Quality and Safety Considerations in Stereotactic Radiosurgery and Stereotactic Body Radiation Therapy: An ASTRO Safety White Paper Update

Indra J. Das, Samantha L. Dawes, Michael M. Dominello, Brian Kavanagh, Curtis T. Miyamoto, Todd Pawlicki, Lakshmi Santanam, Yevgeniy Vinogradskiy, Anamaria R. Yeung

Research output: Contribution to journalArticlepeer-review

14 Scopus citations

Abstract

Purpose: This updated report on stereotactic radiosurgery (SRS) and stereotactic body radiation therapy (SBRT) is part of a series of consensus-based white papers previously published addressing patient safety. Since the first white papers were published, SRS and SBRT technology and procedures have progressed significantly such that these procedures are now more commonly used. The complexity and submillimeter accuracy, and delivery of a higher dose per fraction requires an emphasis on best practices for technical, dosimetric, and quality assurance. Therefore, quality and patient safety considerations for these techniques remain an important area of focus. Method: The American Society for Radiation Oncology convened a task force to assess the original SRS/SBRT white paper and update content where appropriate. Recommendations were created using a consensus-building methodology and task force members indicated their level of agreement based on a 5-point Likert scale, from “strongly agree” to “strongly disagree.” A prespecified threshold of ≥75% of raters who select “strongly agree” or “agree” indicated consensus. This white paper builds on the previous version and uses of other guidance documents to broadly address SRS and SBRT delivery, primarily focusing on processes related to quality and safety. SRS and SBRT require a team-based approach, staffed by appropriately trained and credentialed specialists as well as significant personnel resources, specialized technology, and implementation time. A thorough feasibility analysis of resources is required to achieve the clinical and technical goals and thoroughly discussed with all personnel before undertaking new disease sites. A comprehensive quality assurance program must be developed, using established treatment guidelines, to ensure SRS and SBRT are performed in a safe and effective manner. Patient safety in SRS/SBRT is everyone's responsibility and professional organizations, regulators, vendors, and end-users must demonstrate a clear commitment to working together to ensure the highest levels of safety.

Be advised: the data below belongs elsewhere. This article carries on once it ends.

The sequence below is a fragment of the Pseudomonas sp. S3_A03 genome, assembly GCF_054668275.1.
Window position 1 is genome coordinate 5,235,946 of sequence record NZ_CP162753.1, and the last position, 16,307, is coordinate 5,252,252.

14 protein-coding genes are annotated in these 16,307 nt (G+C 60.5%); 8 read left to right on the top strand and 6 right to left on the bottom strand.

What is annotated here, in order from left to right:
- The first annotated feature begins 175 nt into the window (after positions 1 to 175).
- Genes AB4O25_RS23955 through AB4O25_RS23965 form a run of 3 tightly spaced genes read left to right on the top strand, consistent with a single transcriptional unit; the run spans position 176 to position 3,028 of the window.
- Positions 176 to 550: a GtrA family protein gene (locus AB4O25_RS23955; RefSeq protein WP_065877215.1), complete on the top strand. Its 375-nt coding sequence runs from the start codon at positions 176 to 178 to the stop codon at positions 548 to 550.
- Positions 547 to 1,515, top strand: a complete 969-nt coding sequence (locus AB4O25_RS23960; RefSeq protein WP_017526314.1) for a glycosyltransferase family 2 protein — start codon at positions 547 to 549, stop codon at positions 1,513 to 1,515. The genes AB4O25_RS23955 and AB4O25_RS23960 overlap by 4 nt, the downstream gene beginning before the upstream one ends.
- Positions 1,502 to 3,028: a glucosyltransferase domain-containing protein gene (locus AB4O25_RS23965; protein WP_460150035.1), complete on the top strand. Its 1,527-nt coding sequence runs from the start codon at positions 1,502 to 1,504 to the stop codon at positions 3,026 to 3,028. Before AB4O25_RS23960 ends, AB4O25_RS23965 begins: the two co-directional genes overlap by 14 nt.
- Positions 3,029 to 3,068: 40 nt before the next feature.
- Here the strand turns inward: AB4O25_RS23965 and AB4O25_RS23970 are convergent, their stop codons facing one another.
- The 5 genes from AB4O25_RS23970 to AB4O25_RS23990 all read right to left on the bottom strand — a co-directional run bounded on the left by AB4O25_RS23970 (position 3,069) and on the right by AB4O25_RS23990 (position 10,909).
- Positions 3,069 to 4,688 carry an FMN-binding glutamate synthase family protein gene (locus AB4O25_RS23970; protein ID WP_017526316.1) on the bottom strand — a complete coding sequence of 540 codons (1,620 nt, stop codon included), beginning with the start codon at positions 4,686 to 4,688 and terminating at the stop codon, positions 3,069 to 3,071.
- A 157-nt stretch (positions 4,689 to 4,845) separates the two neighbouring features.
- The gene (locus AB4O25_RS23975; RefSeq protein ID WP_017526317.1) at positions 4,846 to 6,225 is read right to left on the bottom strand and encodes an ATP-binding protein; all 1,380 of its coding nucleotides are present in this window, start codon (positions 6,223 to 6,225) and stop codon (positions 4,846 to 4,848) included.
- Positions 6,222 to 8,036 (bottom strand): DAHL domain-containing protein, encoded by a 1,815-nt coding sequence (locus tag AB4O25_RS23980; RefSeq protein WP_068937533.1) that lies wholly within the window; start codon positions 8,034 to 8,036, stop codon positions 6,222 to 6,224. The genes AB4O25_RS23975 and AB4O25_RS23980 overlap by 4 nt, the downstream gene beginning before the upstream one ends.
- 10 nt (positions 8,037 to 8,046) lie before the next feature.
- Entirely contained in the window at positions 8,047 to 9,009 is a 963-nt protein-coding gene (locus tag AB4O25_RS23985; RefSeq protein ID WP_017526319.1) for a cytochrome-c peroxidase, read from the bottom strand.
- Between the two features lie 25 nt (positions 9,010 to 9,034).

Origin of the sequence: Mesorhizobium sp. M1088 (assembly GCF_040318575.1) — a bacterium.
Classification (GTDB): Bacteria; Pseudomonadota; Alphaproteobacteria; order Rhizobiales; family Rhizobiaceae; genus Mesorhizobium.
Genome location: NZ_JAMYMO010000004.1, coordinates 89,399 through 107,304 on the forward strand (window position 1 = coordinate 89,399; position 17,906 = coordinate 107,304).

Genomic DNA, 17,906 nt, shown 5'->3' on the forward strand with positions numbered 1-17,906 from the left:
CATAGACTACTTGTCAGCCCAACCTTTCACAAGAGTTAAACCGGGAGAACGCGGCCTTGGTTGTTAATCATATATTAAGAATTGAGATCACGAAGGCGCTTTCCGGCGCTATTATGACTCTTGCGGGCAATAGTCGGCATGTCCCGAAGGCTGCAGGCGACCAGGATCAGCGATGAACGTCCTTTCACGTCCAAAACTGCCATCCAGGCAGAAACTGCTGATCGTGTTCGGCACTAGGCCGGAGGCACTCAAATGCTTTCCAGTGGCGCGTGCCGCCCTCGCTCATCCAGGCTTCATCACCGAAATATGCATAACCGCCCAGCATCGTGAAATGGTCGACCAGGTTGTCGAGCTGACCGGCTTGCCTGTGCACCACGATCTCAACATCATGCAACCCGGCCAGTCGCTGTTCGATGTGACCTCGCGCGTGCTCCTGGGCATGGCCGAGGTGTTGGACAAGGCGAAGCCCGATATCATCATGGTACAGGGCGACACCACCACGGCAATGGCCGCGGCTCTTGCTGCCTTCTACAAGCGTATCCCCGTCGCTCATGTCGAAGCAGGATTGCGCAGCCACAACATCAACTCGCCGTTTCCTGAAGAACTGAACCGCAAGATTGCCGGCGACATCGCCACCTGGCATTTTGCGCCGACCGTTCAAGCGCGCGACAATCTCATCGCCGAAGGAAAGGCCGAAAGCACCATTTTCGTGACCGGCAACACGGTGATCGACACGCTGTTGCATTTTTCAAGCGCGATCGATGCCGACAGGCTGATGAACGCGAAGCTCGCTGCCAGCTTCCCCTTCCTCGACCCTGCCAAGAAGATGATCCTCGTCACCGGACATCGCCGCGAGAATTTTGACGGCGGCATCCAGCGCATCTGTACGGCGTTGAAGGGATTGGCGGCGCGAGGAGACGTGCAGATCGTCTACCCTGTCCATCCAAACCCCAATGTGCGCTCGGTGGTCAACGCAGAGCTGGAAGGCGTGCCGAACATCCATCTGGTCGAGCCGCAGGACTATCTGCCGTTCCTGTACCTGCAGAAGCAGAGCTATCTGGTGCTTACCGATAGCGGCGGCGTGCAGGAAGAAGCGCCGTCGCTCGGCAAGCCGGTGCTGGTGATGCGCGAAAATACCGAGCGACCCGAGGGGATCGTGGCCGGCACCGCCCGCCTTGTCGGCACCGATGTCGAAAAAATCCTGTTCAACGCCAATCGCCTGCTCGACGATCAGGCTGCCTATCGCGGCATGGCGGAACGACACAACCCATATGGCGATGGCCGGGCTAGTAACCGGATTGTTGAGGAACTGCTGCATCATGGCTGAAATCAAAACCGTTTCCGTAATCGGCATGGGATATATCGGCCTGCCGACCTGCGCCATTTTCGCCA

Original languageEnglish
Pages (from-to)e253-e268
JournalPractical Radiation Oncology
Volume12
Issue number4
DOIs
StatePublished - Jul 1 2022

Keywords

  • Consensus
  • Humans
  • Radiation Oncology
  • Radiometry
  • Radiosurgery/methods

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